It’s another Casual Friday and I’m in a suit. Now I love putting on my jeans and a comfortable fleece top when the weather is wet like today, but I have consultations with pastors for the next 8 hours. I imagine they will come in dressed well. It would be a put-down if I dressed down for them. It would be saying, “I value me over you.”
How does it make you feel to go to a special function and there is someone there who is inappropriately dressed? Are you tired of the dressed-down casual look that is so pervasive in our society? Ball caps don’t cut it in fine restaurants and hardly anywhere else. Where are our standards of proper decorum? But just as quickly as I want to put up fences to keep the riff-raff out, I am reminded that Jesus wasn’t very exclusive. Unlike Augusta National, He let just about anybody into the Kingdom. It was the Pharisees who had such impossibly high standards that they missed the Messiah and the Kingdom.
Thinking of pharisaical dress codes reminds me of a family that had invited a college student and his date over to their house for Sunday lunch. As everyone started to relax, the host said to the young man, “Why don’t you take your coat off?” The host had already taken off his coat and tie. The young man kind of hem-hawed around, however, as if he didn’t want to do it. Finally, he got the host off in a corner and said, reminding the man of an old trick that he knew well when he was in college, “The only parts of my shirt I ironed were the cuffs and the collar.” He had pressed just the parts that showed. The rest of the shirt looked as if he had ironed it with a weedeater! That was the way of the Pharisees: the part people could see looked great, but their interiors were a different story.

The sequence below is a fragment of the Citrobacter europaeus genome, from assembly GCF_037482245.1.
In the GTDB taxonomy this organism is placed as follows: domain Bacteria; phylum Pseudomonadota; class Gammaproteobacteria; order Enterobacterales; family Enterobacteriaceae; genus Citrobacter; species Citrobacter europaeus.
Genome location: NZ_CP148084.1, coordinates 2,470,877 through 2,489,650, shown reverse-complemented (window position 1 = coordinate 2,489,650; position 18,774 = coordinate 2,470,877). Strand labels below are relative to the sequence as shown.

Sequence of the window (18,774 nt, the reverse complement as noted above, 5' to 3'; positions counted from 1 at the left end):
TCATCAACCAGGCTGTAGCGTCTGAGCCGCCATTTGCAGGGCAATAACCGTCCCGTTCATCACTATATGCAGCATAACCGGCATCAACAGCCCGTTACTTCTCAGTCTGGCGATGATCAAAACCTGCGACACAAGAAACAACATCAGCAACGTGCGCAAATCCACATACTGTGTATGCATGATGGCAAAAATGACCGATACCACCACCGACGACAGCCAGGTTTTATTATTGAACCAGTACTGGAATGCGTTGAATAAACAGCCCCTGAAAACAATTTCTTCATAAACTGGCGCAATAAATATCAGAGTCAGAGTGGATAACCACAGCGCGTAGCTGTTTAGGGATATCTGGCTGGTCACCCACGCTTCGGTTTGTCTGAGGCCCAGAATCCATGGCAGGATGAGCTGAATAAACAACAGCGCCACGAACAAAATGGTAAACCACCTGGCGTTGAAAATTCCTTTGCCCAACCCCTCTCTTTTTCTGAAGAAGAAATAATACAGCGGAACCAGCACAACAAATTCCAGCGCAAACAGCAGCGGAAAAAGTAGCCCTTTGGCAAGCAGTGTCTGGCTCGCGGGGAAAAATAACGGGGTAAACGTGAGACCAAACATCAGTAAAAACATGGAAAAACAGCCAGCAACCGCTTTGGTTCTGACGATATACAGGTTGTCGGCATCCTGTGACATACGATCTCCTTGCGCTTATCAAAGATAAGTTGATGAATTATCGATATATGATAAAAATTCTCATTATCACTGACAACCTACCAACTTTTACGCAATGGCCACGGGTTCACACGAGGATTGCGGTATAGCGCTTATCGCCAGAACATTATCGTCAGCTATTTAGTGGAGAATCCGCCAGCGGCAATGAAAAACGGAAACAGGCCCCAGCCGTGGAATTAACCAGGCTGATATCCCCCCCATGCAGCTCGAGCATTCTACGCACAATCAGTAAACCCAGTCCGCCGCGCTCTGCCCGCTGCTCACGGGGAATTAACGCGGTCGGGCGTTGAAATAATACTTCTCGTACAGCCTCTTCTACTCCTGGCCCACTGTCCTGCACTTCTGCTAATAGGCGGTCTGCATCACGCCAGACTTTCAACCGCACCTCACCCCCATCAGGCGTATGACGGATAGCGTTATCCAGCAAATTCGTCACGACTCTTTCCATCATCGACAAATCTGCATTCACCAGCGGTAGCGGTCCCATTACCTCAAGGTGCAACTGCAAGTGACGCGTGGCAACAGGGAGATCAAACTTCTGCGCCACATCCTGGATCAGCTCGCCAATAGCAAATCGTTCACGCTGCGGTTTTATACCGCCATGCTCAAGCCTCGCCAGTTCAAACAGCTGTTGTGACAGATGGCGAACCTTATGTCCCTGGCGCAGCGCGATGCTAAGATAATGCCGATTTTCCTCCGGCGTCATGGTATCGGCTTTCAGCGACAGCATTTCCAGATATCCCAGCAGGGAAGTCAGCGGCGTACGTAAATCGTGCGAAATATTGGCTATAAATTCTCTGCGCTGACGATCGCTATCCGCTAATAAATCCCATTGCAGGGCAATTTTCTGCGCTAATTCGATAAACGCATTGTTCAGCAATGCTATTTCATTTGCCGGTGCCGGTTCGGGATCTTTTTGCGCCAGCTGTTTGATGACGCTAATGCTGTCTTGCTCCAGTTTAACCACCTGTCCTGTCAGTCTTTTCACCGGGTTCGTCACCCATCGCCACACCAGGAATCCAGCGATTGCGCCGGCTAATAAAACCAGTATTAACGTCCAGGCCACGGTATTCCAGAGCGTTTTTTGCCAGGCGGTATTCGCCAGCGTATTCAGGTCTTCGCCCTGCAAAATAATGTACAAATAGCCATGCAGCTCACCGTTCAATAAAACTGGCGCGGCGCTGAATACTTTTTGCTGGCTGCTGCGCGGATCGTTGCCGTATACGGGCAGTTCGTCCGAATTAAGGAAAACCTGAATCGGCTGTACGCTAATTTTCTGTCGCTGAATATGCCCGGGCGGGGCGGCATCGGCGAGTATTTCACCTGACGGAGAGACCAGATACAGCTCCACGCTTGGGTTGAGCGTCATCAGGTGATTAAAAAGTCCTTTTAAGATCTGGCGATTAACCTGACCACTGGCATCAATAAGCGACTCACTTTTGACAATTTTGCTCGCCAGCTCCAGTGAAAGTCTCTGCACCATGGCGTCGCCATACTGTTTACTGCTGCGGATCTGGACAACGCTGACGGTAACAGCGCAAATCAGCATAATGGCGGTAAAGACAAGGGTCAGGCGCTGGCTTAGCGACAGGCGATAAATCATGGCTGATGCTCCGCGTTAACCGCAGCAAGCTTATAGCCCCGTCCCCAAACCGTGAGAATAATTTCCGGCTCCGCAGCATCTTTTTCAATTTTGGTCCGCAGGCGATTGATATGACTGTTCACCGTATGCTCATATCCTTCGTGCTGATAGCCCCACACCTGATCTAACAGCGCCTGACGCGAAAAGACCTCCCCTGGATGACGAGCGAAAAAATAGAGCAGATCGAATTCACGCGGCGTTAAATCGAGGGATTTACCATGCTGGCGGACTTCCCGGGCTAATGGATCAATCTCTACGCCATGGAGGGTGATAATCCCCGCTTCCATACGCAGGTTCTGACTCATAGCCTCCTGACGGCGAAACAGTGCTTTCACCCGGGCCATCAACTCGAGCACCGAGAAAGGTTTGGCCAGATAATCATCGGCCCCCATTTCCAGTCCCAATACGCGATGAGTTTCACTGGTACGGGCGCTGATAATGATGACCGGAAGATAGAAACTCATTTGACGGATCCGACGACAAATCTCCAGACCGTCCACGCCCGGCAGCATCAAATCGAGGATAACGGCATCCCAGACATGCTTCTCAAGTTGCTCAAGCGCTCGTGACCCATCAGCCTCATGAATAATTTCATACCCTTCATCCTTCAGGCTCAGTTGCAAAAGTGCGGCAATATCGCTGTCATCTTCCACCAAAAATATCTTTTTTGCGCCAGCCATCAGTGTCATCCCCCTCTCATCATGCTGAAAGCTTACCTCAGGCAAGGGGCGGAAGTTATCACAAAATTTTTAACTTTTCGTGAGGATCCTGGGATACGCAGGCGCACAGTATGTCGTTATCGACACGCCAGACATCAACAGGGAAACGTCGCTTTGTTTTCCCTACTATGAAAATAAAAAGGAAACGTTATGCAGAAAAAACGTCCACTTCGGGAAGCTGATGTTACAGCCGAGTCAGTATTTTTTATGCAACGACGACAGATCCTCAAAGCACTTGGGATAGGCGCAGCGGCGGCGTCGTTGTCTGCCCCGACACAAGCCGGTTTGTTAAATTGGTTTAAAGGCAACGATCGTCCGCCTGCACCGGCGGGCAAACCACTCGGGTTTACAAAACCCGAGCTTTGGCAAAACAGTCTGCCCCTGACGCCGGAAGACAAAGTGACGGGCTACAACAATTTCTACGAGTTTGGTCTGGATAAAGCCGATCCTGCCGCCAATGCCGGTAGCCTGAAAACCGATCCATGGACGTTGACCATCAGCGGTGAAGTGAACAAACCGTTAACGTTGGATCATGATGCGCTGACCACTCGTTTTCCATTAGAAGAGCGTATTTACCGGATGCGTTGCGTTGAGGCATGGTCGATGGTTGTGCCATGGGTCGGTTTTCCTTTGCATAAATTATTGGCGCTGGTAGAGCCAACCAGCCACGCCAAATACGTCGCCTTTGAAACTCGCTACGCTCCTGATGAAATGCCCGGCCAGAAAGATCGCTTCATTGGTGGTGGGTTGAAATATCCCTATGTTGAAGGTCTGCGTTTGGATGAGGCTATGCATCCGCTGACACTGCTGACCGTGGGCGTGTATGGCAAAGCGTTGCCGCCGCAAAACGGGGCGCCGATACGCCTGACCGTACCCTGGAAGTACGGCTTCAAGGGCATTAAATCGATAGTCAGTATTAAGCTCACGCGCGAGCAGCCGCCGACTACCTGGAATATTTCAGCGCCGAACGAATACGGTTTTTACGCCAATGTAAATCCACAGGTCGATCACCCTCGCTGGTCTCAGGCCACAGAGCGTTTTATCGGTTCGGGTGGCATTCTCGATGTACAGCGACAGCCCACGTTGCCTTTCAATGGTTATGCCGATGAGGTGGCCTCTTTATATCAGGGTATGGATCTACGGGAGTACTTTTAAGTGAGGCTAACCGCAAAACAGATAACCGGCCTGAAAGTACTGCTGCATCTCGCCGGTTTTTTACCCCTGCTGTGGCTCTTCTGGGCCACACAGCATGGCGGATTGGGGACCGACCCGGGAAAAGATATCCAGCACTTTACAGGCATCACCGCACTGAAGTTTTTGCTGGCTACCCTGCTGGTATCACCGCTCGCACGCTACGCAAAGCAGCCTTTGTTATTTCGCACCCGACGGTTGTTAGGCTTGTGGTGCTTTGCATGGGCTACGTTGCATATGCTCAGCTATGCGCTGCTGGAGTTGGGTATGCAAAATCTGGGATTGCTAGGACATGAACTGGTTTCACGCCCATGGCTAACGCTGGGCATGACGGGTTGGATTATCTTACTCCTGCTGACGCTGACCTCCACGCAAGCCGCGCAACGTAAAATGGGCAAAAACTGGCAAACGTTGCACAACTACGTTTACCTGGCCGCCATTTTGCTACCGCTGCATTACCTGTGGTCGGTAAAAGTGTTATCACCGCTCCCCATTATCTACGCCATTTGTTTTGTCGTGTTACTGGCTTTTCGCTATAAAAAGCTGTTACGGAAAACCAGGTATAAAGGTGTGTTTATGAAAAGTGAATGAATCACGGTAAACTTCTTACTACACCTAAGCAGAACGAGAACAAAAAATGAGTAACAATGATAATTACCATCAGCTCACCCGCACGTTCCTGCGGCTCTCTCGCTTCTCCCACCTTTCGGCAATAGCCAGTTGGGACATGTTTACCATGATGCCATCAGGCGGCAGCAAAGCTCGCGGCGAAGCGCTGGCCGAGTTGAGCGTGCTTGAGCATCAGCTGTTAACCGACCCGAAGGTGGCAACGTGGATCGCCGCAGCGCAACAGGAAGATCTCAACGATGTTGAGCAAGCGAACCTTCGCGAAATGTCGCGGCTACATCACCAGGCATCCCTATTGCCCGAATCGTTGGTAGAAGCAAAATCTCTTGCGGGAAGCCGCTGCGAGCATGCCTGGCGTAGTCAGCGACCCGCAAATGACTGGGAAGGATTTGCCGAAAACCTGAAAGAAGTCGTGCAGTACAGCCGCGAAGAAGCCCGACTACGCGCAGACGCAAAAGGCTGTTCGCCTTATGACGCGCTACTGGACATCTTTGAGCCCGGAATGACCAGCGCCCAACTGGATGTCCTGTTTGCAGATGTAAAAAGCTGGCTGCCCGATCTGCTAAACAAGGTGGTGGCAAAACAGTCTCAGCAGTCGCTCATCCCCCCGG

Jesus wants us to look good inside out. His solution to our dress code dilemma is found in the Holy Spirit. It is the Holy Spirit’s work in Sanctifying Grace that creates clean hearts and lives in you and me. We cannot measure up on our own, but God can make us new creatures! Eugene Peterson puts it this way, “The gospel life isn’t something we learn ABOUT and then put together with instructions from the manufacturer; it’s something we BECOME as God does his work of creation and salvation in us and as we accustom ourselves to a life of belief and obedience and prayer.”
This is a good old-fashioned Wesleyan emphasis on Sanctification. We’re saved by grace, to be sure, but there IS a dress code! Consider this pastor’s dilemma: There were two evil brothers. They were rich, and used their money to keep their evil ways from the public eye. They even attended the same church, and looked to be perfect Christians. Then their pastor retired, and a new one was appointed. Not only could he see right through the brothers’ deception, but he was also a good preacher so the church started to grow by leaps and bounds. A fund raising campaign was started to build a new sanctuary.
All of a sudden, one of the brothers died. The remaining brother sought out the new pastor the day before the funeral and handed him a check for the amount needed to finish paying for the new building. “I have only one condition,” he said. “At my brother’s funeral, you must say that he was a saint.” The pastor gave his word, and deposited the check. The next day, at the funeral, the pastor did not hold back. “He was an evil man,” the pastor said. “He cheated on his wife and abused his family.” After going on in this vein for awhile, he concluded with, “But compared to his brother, he was a saint.”
This makes me ask, “Compared to what I think a Christian should be or look like, what am I?” The stores already have Halloween candy galore on display and ghoulish masks are on sale everywhere. The masks that really scare me are the ones we wear when we’re trying to hide from God and our neighbors. My daddy would often say one of his favorite proverbs when my shoes weren’t shined or I looked too much like a hippie as a teenager, “Proper display is half-sold.” However, dignity isn’t found in what we wear. As Martin Luther King, Jr. put it, “It’s found in the content of our character.” Our character is what is revealed when we shed our masks and love our neighbors as ourselves! Dressing appropriately is important. Acting appropriately is even more important!